So my Matrix lease expiration date came and went. I had overpaid so I wasn’t particularly worried.
Meanwhile, the Toyota sales guy contacted me and said that they would be able to give me financing on a new car without the job after all. I had paid the Matrix lease (in the ex-husband’s name) dutifully. So a Toyota Rav4 or Prius would be my safety net if I didn’t get the Nissan job. I had everything covered.
Then my trusty Toyota wouldn’t start. The battery was dead. I called AAA (yes, I am a dutiful member of AAA) and had it jumped. It lasted a couple of days and then died again. I did not want to spend money on a car I was about to turn in. Every time I really needed a car I would have the Matrix jumped – otherwise I pretty much stayed home waiting for the Nissan sales manager to return my numerous messages.
I could have bought my Matrix for under $8,000 cash (from the old 401k) and put in a new battery and brakes and it would have been fine. But I was probably going to be working at Nissan and if that didn’t work out I could get a new Toyota for less money. My luck was going to change!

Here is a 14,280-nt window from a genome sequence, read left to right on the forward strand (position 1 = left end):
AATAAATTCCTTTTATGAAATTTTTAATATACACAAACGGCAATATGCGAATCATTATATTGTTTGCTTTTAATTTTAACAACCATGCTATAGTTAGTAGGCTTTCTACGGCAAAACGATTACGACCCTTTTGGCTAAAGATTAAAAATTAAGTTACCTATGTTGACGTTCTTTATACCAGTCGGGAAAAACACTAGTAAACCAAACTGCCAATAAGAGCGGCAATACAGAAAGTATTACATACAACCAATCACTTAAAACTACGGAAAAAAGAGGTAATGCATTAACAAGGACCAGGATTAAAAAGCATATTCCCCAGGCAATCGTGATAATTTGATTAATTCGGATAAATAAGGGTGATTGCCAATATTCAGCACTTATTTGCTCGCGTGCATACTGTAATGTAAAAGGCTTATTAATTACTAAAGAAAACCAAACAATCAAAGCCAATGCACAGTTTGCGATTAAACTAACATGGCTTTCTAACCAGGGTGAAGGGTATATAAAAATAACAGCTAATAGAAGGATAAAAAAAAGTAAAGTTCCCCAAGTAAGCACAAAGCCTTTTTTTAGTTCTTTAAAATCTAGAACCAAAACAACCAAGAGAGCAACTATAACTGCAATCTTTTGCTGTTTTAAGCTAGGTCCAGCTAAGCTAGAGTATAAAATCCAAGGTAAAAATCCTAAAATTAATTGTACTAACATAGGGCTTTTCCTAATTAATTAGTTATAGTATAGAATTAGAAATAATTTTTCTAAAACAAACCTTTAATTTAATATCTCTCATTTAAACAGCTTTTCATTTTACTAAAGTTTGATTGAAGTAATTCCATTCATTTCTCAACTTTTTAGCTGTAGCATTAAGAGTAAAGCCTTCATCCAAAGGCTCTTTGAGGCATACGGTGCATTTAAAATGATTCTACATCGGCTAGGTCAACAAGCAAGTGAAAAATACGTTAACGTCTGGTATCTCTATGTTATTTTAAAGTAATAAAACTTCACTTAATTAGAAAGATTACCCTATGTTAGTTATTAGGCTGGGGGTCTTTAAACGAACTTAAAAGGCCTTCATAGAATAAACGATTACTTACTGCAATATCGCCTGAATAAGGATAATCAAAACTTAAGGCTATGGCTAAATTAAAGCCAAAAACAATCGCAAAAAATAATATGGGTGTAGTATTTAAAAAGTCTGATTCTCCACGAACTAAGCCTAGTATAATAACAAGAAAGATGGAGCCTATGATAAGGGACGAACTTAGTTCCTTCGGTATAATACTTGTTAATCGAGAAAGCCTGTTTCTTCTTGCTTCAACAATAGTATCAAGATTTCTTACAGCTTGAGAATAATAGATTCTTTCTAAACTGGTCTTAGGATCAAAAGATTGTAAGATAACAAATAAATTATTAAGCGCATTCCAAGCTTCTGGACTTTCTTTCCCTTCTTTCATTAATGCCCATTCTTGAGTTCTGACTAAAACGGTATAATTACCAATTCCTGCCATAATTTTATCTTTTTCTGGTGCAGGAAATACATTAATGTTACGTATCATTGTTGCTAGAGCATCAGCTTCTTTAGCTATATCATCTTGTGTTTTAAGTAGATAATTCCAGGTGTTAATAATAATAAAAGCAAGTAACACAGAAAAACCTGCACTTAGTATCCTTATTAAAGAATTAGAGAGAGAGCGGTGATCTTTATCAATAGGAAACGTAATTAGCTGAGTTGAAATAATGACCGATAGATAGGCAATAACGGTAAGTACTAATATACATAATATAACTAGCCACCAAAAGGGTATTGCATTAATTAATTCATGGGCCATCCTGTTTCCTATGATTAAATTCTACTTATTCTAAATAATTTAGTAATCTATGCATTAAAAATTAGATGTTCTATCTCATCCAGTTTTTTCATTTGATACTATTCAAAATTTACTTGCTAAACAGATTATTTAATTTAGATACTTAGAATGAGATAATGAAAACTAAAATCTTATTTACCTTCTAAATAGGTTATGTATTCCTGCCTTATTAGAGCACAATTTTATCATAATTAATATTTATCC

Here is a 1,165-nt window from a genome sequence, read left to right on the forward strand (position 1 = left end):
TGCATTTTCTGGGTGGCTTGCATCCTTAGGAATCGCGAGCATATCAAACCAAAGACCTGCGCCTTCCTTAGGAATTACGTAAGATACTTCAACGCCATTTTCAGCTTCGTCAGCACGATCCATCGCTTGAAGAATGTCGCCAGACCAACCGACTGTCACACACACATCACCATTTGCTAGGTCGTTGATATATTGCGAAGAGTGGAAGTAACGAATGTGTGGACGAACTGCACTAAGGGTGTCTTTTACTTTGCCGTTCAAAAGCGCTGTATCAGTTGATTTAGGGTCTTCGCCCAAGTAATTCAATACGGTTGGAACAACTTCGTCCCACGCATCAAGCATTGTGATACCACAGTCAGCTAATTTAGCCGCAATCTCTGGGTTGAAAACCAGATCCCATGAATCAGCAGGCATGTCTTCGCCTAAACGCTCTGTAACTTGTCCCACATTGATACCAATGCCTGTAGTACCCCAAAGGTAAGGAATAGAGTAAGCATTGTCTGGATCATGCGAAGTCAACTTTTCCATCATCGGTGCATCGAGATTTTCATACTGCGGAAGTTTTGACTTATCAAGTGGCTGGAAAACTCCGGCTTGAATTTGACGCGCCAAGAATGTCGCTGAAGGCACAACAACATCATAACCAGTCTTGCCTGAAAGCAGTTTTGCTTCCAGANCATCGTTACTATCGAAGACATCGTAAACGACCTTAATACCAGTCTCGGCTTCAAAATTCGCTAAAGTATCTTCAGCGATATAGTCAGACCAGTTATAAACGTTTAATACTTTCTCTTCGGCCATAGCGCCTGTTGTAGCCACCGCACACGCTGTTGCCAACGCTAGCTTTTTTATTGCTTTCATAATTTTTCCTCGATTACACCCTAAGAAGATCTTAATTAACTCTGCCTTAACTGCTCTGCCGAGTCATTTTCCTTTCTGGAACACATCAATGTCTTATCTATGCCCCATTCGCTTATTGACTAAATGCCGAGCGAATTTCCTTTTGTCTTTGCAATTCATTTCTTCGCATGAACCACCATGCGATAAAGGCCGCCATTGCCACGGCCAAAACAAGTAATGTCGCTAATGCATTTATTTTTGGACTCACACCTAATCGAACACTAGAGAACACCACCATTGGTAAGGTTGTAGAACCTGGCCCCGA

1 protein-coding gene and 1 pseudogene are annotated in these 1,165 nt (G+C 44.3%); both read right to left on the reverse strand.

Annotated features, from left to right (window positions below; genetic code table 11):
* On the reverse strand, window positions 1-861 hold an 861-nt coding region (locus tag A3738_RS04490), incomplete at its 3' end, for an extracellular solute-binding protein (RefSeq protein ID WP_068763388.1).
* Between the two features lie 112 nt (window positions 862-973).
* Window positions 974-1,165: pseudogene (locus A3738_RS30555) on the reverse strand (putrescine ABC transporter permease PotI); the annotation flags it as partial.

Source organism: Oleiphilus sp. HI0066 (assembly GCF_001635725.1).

I had a second interview with the Nissan manager in which he told me basically the same things he told me during our first meeting only in more detail. I was actually excited about the prospect of selling cars. I was looking forward to working with people and not being stuck behind a desk all day (in the interim I was working a temp job that was mind-numbingly dull. And I had almost turned down the temp job because the Nissan sales job seemed so imminent.)
Per the Nissan manager, I went to the dealership at an appointed time to meet the owner. I sensed this was to close the deal. So I appeared, but the owner didn’t seem to know who I was. He didn’t have any questions for me. I introduced myself, shook his hand, made small talk for a little while, and then left.
I exhausted my AAA roadside visits, so I finally turned in my Matrix and rented a car from Enterprise. I thought it would only be for a couple of days. I continued emailing and phoning the Nissan manager – no response. Days went by. I dragged my daughter in one Saturday to see the Nissan manager in person. I was counting on her magical charm to help my cause. We waited around for the amount of time required to remind me that I was a supplicant – then he finally took me into his office for two minutes to explain that he was still interviewing people and that he would know Tuesday.
Tuesday came and went. My emails to the manager went unanswered.